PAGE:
Night time is the right time to fight crime (and party)

It was Schrödinger’s party: it happened, except it didn’t

It’s not, let’s face it, immediately obvious what to expect when Boris Johnson’s government announces it’s having a “crime week”. A natural response might be to check if your car’s been taken. But it turns out that ministers are against crime.

Some former cocaine users have gone on to be useful members of society. Others are in the Cabinet

We know this because the prime minister himself had dressed up as a policeman and gone on a dawn raid. The Downing Street Vanity Film Unit had gone with him and made a dramatic movie with a thrilling soundtrack, full of fast scary bass notes. The effect was only a little undermined by the fact that Merseyside Police had loaned Johnson an oversized hat and coat that left him looking like crime-fighting garden gnome.

The crime in question was drugs. There are, Johnson announced, 300,000 problem drug users in the country, and they commit a huge number of other crimes. The solution, he said, was rehabilitation. For instance, some former cocaine users have gone on to be useful members of society. Others are in the Cabinet. Frankly, there are questions to be answered about the enthusiasm with which the drug-sniffing dog in the film greeted the prime minister.

This is not the place for detailed statistical analysis, but it’s worth noting that pretty much every graph of drug use and drug deaths in the UK, both in prisons and among the general public, shows a decline until 2013 and increases since then. By coincidence, 2013 was the year the Ministry of Justice set out its plan to find “efficiency savings” in the system, a document signed by the then Justice Secretary, Chris Grayling. We are, as a nation, still coming to terms with the impact of Grayling usage over the last decade.

It’s not all bad news. “Crime has been coming down overall in the last couple of years,” Johnson said, and this is a rare time when it’s indisputably down to government policy. There definitely is less housebreaking when people are forbidden by law from leaving their homes, less shoplifting when shops are shut, and less car crime when there are no cars on the roads.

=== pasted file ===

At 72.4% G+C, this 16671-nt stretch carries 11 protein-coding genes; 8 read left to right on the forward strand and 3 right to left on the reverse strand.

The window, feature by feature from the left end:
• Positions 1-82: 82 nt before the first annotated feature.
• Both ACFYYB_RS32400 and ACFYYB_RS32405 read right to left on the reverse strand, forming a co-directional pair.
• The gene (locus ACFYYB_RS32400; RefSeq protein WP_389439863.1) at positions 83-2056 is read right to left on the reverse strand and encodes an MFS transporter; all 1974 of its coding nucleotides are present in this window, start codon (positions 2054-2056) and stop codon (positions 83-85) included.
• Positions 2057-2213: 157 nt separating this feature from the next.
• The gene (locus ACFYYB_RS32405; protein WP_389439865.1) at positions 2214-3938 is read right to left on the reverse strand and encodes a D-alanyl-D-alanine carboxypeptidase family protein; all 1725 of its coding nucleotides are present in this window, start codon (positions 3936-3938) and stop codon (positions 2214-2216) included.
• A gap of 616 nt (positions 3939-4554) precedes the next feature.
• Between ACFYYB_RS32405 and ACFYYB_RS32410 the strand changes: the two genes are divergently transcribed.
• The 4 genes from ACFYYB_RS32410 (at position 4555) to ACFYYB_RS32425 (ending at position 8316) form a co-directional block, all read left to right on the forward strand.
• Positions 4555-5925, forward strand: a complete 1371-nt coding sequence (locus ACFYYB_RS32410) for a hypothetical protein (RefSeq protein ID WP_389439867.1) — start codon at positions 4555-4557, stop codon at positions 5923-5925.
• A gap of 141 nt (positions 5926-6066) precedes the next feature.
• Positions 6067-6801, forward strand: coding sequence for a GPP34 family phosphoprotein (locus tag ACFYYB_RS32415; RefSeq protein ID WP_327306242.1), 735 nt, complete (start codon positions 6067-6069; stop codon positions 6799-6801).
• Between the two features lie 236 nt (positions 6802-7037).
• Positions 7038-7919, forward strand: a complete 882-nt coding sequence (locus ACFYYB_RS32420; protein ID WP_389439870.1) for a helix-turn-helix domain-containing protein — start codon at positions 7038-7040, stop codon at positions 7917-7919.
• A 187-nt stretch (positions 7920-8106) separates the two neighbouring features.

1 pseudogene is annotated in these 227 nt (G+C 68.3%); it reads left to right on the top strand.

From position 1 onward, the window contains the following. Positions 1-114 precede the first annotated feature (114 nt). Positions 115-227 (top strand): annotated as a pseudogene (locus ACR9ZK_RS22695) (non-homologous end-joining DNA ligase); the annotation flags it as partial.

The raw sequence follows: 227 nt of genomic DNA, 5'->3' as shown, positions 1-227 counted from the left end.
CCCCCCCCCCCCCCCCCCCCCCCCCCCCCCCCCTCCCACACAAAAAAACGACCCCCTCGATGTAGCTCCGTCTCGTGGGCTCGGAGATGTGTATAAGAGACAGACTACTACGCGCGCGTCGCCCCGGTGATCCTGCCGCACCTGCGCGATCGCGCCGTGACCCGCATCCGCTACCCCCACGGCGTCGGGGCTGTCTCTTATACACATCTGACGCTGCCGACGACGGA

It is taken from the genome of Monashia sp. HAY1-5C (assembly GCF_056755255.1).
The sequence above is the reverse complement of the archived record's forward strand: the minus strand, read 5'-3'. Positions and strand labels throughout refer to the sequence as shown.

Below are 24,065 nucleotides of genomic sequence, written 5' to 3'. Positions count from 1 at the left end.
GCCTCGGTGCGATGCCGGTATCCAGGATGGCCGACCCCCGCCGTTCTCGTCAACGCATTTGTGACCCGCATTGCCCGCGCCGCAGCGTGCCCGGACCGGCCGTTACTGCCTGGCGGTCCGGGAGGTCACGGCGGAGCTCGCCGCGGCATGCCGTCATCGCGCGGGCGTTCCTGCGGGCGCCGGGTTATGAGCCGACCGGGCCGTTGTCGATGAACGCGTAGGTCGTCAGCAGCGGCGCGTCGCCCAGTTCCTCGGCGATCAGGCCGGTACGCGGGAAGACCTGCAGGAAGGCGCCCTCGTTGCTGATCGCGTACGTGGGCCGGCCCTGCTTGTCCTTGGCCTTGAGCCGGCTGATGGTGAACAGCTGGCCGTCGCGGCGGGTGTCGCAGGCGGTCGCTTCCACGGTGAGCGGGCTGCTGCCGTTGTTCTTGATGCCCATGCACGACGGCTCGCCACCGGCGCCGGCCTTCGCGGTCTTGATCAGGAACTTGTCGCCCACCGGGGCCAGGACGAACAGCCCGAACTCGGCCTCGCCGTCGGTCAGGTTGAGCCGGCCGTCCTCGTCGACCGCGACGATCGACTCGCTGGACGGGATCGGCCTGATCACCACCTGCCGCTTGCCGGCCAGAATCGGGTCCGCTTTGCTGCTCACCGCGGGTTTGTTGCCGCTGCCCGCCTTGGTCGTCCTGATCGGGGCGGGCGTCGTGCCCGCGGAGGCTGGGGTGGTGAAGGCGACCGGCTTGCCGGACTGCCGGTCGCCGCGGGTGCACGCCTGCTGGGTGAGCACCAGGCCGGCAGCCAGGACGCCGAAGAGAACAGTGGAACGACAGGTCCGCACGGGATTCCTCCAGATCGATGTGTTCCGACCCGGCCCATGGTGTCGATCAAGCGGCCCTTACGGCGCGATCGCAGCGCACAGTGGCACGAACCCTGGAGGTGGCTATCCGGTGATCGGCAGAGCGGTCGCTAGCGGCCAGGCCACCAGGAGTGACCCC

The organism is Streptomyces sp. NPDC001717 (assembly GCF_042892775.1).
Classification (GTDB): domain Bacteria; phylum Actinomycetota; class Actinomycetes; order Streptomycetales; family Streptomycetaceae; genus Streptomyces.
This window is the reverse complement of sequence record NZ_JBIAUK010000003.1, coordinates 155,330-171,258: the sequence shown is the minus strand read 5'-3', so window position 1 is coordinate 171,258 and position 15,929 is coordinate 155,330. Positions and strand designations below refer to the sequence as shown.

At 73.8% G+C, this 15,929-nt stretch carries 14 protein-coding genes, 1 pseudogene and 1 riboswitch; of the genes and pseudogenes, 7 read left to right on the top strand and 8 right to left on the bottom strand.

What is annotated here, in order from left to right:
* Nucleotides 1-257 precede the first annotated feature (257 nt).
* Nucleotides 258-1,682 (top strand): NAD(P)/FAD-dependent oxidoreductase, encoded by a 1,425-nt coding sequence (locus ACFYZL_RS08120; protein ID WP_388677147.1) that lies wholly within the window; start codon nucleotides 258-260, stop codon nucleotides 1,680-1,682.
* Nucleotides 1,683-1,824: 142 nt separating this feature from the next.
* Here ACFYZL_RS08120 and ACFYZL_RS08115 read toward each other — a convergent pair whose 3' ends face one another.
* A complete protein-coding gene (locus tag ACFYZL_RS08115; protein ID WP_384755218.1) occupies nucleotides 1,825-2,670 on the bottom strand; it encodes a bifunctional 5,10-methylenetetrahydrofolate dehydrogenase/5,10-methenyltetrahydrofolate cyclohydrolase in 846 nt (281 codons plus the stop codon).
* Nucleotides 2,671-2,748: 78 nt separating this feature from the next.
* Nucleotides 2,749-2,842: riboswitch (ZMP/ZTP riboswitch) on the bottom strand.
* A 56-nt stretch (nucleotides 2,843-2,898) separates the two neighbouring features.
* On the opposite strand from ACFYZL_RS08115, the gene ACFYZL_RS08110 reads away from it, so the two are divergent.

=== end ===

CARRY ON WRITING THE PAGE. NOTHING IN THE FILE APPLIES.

As Richard Nixon might have said: when the prime minister hosts it, it’s not a party

It wasn’t all one-way, of course. The lockdown led to the creation of entirely new crimes, which brings us to The Case of the Number 10 Knees-Ups.

Last year’s Downing Street lockdown parties exist in a space somewhere between the criminal law and a philosophy exam. When is a party not a party? If no one admits having attended a party, did anyone have fun?

Johnson himself has been careful not to deny that there was a party, only saying that no rules were broken, but on Sunday the Justice Secretary, Dominic Raab, said that a party would by definition have broken the rules, going on to imply that a party could not, by definition, have taken place. As Richard Nixon might have said: when the prime minister hosts it, it’s not a party.

In any case, Raab said, this was “something that took place a year ago”. This meant, he explained, that it wasn’t really something for the police, because “they don’t normally look back and investigate things that have taken place a year ago.” Even more so, presumably, when things didn’t take place, which they didn’t. Unless they did.

“I wasn’t there, by the way,” Raab went on. Presumably this shouldn’t be taken to imply the existence of a “there” where Raab could have been. Because there wasn’t, unless there was.

The problem, Raab explained, was that the questions about the parties are “hypothetical”, which they really aren’t, and also that the stories were based on anonymous sources. “We are chasing shadows,” he complained, briefly contriving to sound like a dogged investigator who had just run out of leads.

When Andrew Marr put it to him that he could, you know, ask someone if the parties had happened, Raab explained he was far too busy for that. He’s enough of a lawyer to know that the last thing you ask your client is whether they’re guilty. Especially if your client is Boris Johnson.

Raab’s fellow ministers clearly have their suspicions. Kit Malthouse simply told Sky News that he was taking Number 10’s statement that no rules had been broken “at face value”. This is a long way short of saying he believed it, although when pressed later by the BBC he eventually claimed he did, adding that he, like Raab, hadn’t been at the party that hadn’t happened. The Health Secretary, Sajid Javid, who is no fool, steered well clear of confirmation or denial. “The rules apply equally to everyone,” he told the Commons, and refused to be drawn further.

So there we had it. There may or may not have been a party or parties but no one has asked, although they are clear that all the rules around having parties were followed at all times at the party or parties, including the rule that parties were forbidden.

Finally on Monday, Number 10 explained that, in fact, they’d always said there hadn’t been a party. It has taken them five days to establish this, a delay which suggests that, in Downing Street at least, a bit of mandatory drug testing might be in order.

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